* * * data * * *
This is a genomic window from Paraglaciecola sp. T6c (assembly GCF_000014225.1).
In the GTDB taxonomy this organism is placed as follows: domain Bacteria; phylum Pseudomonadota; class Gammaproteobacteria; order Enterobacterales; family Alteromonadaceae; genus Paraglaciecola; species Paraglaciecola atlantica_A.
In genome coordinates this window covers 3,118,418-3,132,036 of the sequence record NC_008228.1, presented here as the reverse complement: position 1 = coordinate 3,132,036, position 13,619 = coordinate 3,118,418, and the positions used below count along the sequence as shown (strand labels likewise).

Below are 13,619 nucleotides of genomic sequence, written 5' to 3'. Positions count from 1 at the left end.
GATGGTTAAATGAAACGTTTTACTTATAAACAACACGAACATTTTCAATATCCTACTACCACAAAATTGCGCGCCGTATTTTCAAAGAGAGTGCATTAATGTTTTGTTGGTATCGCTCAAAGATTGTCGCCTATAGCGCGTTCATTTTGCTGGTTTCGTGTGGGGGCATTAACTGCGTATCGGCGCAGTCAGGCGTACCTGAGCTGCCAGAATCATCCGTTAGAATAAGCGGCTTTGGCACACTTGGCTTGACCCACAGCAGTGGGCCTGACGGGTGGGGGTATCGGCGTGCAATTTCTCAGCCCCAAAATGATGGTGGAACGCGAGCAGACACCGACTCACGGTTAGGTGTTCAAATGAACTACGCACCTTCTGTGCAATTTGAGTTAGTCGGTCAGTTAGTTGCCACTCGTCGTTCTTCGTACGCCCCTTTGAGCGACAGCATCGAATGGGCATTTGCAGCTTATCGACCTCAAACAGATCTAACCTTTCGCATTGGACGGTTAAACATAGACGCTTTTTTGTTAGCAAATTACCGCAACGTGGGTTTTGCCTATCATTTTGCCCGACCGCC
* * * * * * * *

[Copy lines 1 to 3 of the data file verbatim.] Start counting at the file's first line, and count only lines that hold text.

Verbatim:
This is a genomic window from Paraglaciecola sp. T6c (assembly GCF_000014225.1).
In the GTDB taxonomy this organism is placed as follows: domain Bacteria; phylum Pseudomonadota; class Gammaproteobacteria; order Enterobacterales; family Alteromonadaceae; genus Paraglaciecola; species Paraglaciecola atlantica_A.
In genome coordinates this window covers 3,118,418-3,132,036 of the sequence record NC_008228.1, presented here as the reverse complement: position 1 = coordinate 3,132,036, position 13,619 = coordinate 3,118,418, and the positions used below count along the sequence as shown (strand labels likewise).